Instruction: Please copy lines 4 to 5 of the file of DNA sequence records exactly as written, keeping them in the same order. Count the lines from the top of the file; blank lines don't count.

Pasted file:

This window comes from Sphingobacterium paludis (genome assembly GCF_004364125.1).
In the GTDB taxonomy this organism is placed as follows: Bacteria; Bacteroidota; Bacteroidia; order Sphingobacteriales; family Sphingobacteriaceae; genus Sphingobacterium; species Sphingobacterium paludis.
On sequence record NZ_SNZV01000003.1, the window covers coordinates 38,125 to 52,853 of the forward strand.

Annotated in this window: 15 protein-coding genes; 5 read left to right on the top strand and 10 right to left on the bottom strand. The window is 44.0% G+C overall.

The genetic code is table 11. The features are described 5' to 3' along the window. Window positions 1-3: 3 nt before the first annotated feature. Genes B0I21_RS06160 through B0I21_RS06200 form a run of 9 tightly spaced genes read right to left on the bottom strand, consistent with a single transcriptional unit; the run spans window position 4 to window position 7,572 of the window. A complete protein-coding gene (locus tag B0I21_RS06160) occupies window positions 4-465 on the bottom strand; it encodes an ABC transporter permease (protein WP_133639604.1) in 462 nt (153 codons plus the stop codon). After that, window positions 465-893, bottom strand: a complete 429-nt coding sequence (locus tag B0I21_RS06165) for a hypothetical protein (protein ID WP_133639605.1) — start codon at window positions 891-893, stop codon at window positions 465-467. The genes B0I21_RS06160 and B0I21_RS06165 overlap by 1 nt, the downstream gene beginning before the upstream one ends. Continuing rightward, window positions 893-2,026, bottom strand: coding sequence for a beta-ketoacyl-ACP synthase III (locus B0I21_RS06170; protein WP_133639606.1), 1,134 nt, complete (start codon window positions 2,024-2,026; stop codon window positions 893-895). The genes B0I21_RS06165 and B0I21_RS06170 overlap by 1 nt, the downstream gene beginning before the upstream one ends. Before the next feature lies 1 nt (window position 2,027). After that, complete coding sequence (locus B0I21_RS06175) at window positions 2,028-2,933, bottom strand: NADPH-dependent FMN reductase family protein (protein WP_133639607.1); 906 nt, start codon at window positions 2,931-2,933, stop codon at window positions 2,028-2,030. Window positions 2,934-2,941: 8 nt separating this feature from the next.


Annotated in this window: 15 protein-coding genes; 5 read left to right on the top strand and 10 right to left on the bottom strand. The window is 44.0% G+C overall.

The genetic code is table 11. The features are described 5' to 3' along the window. Window positions 1-3: 3 nt before the first annotated feature. Genes B0I21_RS06160 through B0I21_RS06200 form a run of 9 tightly spaced genes read right to left on the bottom strand, consistent with a single transcriptional unit; the run spans window position 4 to window position 7,572 of the window. A complete protein-coding gene (locus tag B0I21_RS06160) occupies window positions 4-465 on the bottom strand; it encodes an ABC transporter permease (protein WP_133639604.1) in 462 nt (153 codons plus the stop codon). After that, window positions 465-893, bottom strand: a complete 429-nt coding sequence (locus tag B0I21_RS06165) for a hypothetical protein (protein ID WP_133639605.1) — start codon at window positions 891-893, stop codon at window positions 465-467. The genes B0I21_RS06160 and B0I21_RS06165 overlap by 1 nt, the downstream gene beginning before the upstream one ends. Continuing rightward, window positions 893-2,026, bottom strand: coding sequence for a beta-ketoacyl-ACP synthase III (locus B0I21_RS06170; protein WP_133639606.1), 1,134 nt, complete (start codon window positions 2,024-2,026; stop codon window positions 893-895). The genes B0I21_RS06165 and B0I21_RS06170 overlap by 1 nt, the downstream gene beginning before the upstream one ends. Before the next feature lies 1 nt (window position 2,027). After that, complete coding sequence (locus B0I21_RS06175) at window positions 2,028-2,933, bottom strand: NADPH-dependent FMN reductase family protein (protein WP_133639607.1); 906 nt, start codon at window positions 2,931-2,933, stop codon at window positions 2,028-2,030. Window positions 2,934-2,941: 8 nt separating this feature from the next.